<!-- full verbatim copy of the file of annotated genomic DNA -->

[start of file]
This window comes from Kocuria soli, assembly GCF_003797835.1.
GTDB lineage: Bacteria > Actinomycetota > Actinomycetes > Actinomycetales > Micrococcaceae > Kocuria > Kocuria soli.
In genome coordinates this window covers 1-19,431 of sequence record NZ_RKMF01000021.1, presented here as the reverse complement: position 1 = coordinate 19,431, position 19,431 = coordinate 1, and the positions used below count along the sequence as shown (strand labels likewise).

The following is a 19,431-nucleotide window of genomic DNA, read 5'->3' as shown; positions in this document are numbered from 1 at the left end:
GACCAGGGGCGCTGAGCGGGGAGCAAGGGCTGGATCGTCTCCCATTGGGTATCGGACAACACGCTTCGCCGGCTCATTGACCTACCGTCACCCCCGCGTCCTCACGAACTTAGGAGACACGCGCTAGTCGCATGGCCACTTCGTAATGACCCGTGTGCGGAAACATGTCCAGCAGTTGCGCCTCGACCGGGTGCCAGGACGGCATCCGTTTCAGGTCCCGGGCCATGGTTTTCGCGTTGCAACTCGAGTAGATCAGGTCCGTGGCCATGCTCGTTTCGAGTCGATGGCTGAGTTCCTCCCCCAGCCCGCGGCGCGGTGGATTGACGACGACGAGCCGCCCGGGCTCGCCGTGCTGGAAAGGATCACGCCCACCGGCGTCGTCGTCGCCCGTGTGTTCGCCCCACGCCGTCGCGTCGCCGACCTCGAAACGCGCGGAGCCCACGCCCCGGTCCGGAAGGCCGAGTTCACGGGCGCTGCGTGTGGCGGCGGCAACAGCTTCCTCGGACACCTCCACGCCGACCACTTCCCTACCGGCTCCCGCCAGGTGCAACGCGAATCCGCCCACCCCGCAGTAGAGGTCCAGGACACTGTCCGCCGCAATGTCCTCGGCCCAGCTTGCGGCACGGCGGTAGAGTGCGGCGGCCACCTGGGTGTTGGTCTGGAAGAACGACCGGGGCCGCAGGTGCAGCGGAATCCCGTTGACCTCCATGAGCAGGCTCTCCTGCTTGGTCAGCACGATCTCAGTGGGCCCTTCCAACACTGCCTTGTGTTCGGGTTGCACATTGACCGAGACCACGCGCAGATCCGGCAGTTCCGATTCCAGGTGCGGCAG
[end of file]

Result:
This window comes from Kocuria soli, assembly GCF_003797835.1.
GTDB lineage: Bacteria > Actinomycetota > Actinomycetes > Actinomycetales > Micrococcaceae > Kocuria > Kocuria soli.
In genome coordinates this window covers 1-19,431 of sequence record NZ_RKMF01000021.1, presented here as the reverse complement: position 1 = coordinate 19,431, position 19,431 = coordinate 1, and the positions used below count along the sequence as shown (strand labels likewise).

The following is a 19,431-nucleotide window of genomic DNA, read 5'->3' as shown; positions in this document are numbered from 1 at the left end:
GACCAGGGGCGCTGAGCGGGGAGCAAGGGCTGGATCGTCTCCCATTGGGTATCGGACAACACGCTTCGCCGGCTCATTGACCTACCGTCACCCCCGCGTCCTCACGAACTTAGGAGACACGCGCTAGTCGCATGGCCACTTCGTAATGACCCGTGTGCGGAAACATGTCCAGCAGTTGCGCCTCGACCGGGTGCCAGGACGGCATCCGTTTCAGGTCCCGGGCCATGGTTTTCGCGTTGCAACTCGAGTAGATCAGGTCCGTGGCCATGCTCGTTTCGAGTCGATGGCTGAGTTCCTCCCCCAGCCCGCGGCGCGGTGGATTGACGACGACGAGCCGCCCGGGCTCGCCGTGCTGGAAAGGATCACGCCCACCGGCGTCGTCGTCGCCCGTGTGTTCGCCCCACGCCGTCGCGTCGCCGACCTCGAAACGCGCGGAGCCCACGCCCCGGTCCGGAAGGCCGAGTTCACGGGCGCTGCGTGTGGCGGCGGCAACAGCTTCCTCGGACACCTCCACGCCGACCACTTCCCTACCGGCTCCCGCCAGGTGCAACGCGAATCCGCCCACCCCGCAGTAGAGGTCCAGGACACTGTCCGCCGCAATGTCCTCGGCCCAGCTTGCGGCACGGCGGTAGAGTGCGGCGGCCACCTGGGTGTTGGTCTGGAAGAACGACCGGGGCCGCAGGTGCAGCGGAATCCCGTTGACCTCCATGAGCAGGCTCTCCTGCTTGGTCAGCACGATCTCAGTGGGCCCTTCCAACACTGCCTTGTGTTCGGGTTGCACATTGACCGAGACCACGCGCAGATCCGGCAGTTCCGATTCCAGGTGCGGCAG